CASE REPORT article
Hyponatremia: An Unusual Presentation in a Neonate With Chromosome 1q21.1 Deletion Syndrome
- 1Department of Nephrology, Children's National Health System, Washington, DC, United States
- 2The George Washington University School of Medicine, Washington, DC, United States
- 3Departments of Medicine and Pediatrics, MedStar Georgetown University Hospital, Washington, DC, United States
- 4Department of Radiology, Children's National Health System, Washington, DC, United States
Chromosome 1q21.1 deletion syndrome is associated with a wide variety of clinical features including mild to moderate mental retardation, microcephaly, cardiac abnormalities, and cataracts. We report an unusual case of a premature neonate with persistent hyponatremia, markedly elevated plasma arginine vasopressin level (32.7 pg/mL), and clinical findings consistent with the syndrome of inappropriate antidiuretic hormone secretion (SIADH). The patient, who also had microcephaly and dextrocardia, was subsequently diagnosed with chromosome 1q21.1 deletion syndrome. Further evaluation revealed hypothalamic abnormalities, features not previously described with this syndrome. To our knowledge, this is the first report of SIADH associated with congenital hypothalamic anomalies in a neonate with chromosome 1q21.1 deletion syndrome. We also report our experience using tolvaptan, a vasopressin receptor antagonist, in this patient to effectively maintain eunatremia.
Arginine-vasopressin (AVP) is a hormone that is produced by the magnocellular neurosecretory neurons in the hypothalamus and released from the posterior pituitary gland. AVP binding to AVP V2 receptors (AVPR2) leads to insertion of aquaporin 2 water channels on the apical surface of the principal cells of the cortical collecting duct, which increases water permeability and reduces renal water excretion (1).
AVP secretion can be physiologically stimulated by conditions such as hyperosmolality or hypotension, which signal the body's need for water conservation, or pathologically in the syndrome of inappropriate antidiuretic hormone secretion (SIADH). SIADH, as defined by the classic Bartter-Schwartz criteria, is hyponatremia associated with serum hypo-osmolality, less than maximally diluted urine, and no evidence of volume depletion (2). Several conditions can cause SIADH, including tumors, central nervous system (CNS) disorders, medications, pulmonary disease, and glucocorticoid deficiency (3).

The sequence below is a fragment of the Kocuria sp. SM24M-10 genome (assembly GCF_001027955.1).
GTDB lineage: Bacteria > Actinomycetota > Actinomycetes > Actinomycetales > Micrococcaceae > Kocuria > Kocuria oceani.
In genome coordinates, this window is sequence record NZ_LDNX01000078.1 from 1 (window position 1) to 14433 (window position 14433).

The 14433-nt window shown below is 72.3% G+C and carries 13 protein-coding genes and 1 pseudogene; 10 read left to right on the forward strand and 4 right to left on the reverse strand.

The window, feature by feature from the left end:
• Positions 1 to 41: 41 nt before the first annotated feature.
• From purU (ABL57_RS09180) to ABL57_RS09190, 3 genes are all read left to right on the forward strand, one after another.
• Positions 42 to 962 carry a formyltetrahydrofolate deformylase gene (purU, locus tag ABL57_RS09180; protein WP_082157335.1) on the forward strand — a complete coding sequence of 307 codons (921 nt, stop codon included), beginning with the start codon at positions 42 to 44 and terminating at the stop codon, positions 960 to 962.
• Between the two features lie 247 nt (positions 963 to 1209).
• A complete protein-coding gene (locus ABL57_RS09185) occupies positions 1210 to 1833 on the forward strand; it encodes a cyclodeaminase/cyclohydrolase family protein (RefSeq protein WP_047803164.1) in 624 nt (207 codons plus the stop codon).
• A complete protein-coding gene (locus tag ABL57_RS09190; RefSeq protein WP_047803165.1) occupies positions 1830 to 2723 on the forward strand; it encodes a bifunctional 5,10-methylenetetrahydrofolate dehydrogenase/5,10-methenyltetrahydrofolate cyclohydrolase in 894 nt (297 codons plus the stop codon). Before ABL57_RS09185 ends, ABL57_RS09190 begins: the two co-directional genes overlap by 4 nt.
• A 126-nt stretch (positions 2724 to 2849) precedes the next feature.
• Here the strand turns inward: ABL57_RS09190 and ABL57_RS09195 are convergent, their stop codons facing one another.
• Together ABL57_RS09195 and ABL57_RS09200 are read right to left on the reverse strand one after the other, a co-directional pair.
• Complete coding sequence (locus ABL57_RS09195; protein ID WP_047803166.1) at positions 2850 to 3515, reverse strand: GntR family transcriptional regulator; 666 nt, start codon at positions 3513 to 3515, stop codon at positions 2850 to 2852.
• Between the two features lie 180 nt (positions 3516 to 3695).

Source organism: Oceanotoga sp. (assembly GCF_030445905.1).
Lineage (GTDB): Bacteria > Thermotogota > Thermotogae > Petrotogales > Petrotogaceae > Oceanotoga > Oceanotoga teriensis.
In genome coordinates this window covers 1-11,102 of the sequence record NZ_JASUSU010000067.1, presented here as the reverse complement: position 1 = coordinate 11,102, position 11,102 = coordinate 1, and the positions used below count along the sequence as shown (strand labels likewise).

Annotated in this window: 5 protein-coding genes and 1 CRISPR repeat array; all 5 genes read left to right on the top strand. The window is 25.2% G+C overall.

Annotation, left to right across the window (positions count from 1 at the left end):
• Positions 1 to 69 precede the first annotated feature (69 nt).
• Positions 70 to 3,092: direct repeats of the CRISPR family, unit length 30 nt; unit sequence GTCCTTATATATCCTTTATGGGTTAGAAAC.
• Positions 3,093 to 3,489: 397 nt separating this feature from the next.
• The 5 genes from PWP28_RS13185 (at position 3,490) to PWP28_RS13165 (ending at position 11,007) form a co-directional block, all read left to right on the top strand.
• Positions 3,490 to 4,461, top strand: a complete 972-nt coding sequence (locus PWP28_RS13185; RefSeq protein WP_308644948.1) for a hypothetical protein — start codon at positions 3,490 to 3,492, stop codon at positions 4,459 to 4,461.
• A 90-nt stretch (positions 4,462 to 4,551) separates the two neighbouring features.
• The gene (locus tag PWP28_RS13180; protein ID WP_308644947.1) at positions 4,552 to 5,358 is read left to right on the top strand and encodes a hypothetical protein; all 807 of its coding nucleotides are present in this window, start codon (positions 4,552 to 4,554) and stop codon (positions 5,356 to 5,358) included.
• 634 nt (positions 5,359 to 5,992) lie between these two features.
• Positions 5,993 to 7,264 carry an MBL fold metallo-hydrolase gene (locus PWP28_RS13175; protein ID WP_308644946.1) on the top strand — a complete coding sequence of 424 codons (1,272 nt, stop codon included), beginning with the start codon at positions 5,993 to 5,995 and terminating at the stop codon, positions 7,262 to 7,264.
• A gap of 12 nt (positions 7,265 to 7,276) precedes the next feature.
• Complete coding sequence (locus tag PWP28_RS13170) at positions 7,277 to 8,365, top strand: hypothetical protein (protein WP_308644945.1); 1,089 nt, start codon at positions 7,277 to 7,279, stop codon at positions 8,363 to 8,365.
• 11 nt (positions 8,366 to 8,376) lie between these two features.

Chromosome 1q21.1 deletion syndrome (OMIM#612474) is associated with neurodevelopmental disorders and a wide variety of clinical abnormalities, including cataracts and cardiac defects (4). However, chromosome 1q21.1 deletion syndrome has not previously been reported in association with congenital hypothalamic anomalies or SIADH to our knowledge. Moreover, congenital CNS anomalies causing neonatal SIADH is rare (5). The first-line treatment for SIADH is fluid restriction (6), which is challenging in infants whose nutrition consists predominantly of fluids. Other treatment options for SIADH include the use of furosemide and sodium supplementation. Tolvaptan, an oral AVPR2 antagonist, is also used to correct mild to moderate hyponatremia in patients with SIADH (7). Clinical trials of the safety and effectiveness of tolvaptan in children and adolescents is currently ongoing (8).